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Fredric Aasbos 1200hp Formula Drift Car

When it comes to building a brand new drift car from a stock ride, if you’re not ...

When it comes to building a brand new drift car from a stock ride, if you’re not actively involved in the building of a car, most of us don’t know exactly what all goes into such a project. However, thanks to the guys at Hoonigan, we get to see nearly everything that it takes to convert a stock 2019 Toyota Corolla Hatchback thanks to this Build Biology walk-through with none other than Stephan Papadakis himself, who spearheaded the build, including the real-wheel drive conversion.

The first thing you’ll notice about the car is the exterior, which is surprisingly stock, given the extreme appearance of the car. While it does have plenty of carbon fiber panels, they were actually molded from the factory pieces. Other than the wide body fenders, the body is basically what you will see from the factory when this car hits the market.

Diving into the interior, you can see that the stock interior has pretty much been scrapped in favor of an all-business racing cockpit to enable the driver, Fredric Aasbo, to do what he does while drifting the car. The cooling system is really trick, having the radiator moved into the rear of the hatch along with the fuel cell to put some weight out back for grip. The radiator pulls air from under the car and sends hot air out of the vented rear window.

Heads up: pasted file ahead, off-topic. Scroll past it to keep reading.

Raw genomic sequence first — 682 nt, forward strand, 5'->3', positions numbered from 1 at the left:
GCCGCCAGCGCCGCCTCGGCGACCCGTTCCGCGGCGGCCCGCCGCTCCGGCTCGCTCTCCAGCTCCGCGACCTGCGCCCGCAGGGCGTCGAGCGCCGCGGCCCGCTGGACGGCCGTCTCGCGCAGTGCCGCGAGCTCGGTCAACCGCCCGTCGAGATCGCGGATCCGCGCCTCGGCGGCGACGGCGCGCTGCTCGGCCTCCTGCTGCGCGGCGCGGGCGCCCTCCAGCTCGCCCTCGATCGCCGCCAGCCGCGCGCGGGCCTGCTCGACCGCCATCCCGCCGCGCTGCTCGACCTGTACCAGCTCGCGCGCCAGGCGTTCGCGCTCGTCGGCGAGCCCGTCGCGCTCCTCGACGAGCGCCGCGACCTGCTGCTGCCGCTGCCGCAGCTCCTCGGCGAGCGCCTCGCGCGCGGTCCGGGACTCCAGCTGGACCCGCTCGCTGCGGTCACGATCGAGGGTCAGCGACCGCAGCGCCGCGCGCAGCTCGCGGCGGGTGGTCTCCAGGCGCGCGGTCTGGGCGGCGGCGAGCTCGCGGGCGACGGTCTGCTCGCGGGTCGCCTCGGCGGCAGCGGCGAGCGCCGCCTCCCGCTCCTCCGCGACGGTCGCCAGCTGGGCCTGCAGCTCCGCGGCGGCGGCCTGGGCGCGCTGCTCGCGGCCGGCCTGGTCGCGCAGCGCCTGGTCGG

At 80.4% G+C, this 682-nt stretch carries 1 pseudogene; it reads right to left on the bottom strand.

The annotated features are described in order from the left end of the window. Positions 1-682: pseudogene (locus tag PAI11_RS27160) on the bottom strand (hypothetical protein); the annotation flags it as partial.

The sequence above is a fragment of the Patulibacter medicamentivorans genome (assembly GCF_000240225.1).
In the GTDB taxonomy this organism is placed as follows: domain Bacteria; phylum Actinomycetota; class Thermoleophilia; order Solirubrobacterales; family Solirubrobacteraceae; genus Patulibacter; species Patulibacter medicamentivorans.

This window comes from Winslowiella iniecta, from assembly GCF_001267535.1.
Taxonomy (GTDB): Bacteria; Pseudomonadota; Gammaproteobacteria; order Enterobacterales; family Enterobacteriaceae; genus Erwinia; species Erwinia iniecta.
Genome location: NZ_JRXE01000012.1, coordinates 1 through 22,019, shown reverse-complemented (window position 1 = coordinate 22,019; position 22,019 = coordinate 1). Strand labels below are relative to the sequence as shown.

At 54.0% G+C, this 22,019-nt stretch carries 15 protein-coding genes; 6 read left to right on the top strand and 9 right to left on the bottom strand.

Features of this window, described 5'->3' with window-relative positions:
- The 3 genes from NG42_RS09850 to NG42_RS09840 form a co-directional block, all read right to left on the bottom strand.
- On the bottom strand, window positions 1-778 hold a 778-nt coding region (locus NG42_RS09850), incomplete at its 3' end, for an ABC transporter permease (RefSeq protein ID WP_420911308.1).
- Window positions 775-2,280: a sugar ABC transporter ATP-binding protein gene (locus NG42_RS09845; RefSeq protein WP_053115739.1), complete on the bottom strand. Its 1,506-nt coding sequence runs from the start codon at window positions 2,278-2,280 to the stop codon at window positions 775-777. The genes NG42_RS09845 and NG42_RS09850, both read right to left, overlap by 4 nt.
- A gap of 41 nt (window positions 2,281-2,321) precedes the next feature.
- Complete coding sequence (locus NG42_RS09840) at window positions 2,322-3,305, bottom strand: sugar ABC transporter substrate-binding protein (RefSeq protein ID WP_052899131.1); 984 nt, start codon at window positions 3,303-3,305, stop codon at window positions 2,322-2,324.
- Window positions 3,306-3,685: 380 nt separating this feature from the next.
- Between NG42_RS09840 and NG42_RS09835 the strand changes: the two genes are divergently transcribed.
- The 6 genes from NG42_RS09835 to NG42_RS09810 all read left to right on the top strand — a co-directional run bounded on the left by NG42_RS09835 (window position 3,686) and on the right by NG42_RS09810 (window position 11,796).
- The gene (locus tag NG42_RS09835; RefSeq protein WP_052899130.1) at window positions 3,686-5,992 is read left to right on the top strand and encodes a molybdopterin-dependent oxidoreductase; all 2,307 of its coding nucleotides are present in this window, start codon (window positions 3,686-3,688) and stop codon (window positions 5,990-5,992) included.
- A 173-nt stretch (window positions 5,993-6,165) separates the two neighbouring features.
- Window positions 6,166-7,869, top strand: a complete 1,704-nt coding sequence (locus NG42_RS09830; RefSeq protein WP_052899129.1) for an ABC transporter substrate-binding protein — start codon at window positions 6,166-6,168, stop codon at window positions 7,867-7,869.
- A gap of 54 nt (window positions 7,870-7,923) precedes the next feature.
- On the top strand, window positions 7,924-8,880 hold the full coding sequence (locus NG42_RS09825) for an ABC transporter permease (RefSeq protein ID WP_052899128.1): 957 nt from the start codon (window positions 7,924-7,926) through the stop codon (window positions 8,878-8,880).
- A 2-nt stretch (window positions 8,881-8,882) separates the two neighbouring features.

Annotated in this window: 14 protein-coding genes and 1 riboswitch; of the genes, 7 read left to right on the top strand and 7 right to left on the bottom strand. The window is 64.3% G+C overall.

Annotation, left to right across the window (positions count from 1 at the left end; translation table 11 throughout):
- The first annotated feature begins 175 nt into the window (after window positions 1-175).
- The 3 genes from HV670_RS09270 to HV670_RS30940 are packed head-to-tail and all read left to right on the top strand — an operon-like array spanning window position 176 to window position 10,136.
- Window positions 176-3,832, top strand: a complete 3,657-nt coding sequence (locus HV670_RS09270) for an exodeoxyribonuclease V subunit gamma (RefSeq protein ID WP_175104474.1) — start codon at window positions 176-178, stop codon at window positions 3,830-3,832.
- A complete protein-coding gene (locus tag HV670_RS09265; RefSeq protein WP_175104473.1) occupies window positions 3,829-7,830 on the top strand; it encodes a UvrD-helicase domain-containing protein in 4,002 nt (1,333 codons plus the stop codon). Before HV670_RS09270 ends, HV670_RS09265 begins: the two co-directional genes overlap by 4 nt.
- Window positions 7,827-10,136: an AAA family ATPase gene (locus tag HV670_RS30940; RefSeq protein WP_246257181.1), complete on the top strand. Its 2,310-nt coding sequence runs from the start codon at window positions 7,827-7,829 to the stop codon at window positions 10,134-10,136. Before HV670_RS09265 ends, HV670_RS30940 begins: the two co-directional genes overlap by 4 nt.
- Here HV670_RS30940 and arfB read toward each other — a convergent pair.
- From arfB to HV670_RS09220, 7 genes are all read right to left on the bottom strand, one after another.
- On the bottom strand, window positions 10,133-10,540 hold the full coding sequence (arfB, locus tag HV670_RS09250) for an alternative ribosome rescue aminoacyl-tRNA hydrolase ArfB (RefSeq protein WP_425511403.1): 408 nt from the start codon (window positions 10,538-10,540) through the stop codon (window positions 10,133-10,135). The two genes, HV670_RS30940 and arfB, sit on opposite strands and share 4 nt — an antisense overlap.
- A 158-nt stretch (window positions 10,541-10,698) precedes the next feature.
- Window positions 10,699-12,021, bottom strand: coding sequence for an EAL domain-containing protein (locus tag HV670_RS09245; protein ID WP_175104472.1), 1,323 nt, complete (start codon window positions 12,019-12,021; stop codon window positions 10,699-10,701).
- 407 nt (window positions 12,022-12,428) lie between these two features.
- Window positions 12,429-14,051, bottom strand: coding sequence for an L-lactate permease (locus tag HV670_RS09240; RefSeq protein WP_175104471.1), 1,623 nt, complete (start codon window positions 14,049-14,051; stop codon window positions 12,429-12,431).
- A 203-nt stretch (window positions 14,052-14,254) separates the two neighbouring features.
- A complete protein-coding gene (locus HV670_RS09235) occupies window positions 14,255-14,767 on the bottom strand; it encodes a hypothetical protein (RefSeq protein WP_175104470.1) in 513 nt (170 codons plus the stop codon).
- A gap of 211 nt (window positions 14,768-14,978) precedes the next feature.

Moving forward, we’re treated to an up-close look at the driver’s compartment, where only a small section of the stock dash remains. Even the pedals, which are drive-by-wire, have been upgraded in favor of the trick aftermarket pedal assembly. Papadakis gives us a look at the electronic dash and the on-board electronics as well, giving us a glimpse of what Aasbo sees while slinging the car around the track.

Finally, we take a look under the hood, where some more insane modifications have taken place. As you know, the Corolla is a front wheel drive car, but this one has been converted to rear wheel drive, meaning the engine had to be rotated 90 degrees to send power rearward. This obviously necessitated some custom brackets and fabrication, including a turbo kit that pushing the 2.7 liter engine to make 1,000 horsepower after introducing a little nitrous to the fun.

This is a great, in-depth look at this car and what all it took to get it on the track, where it’s already taken a win as of the time of this video. That’s the mark of a winning team, taking a build from stock to the winner’s circle in just three short months.





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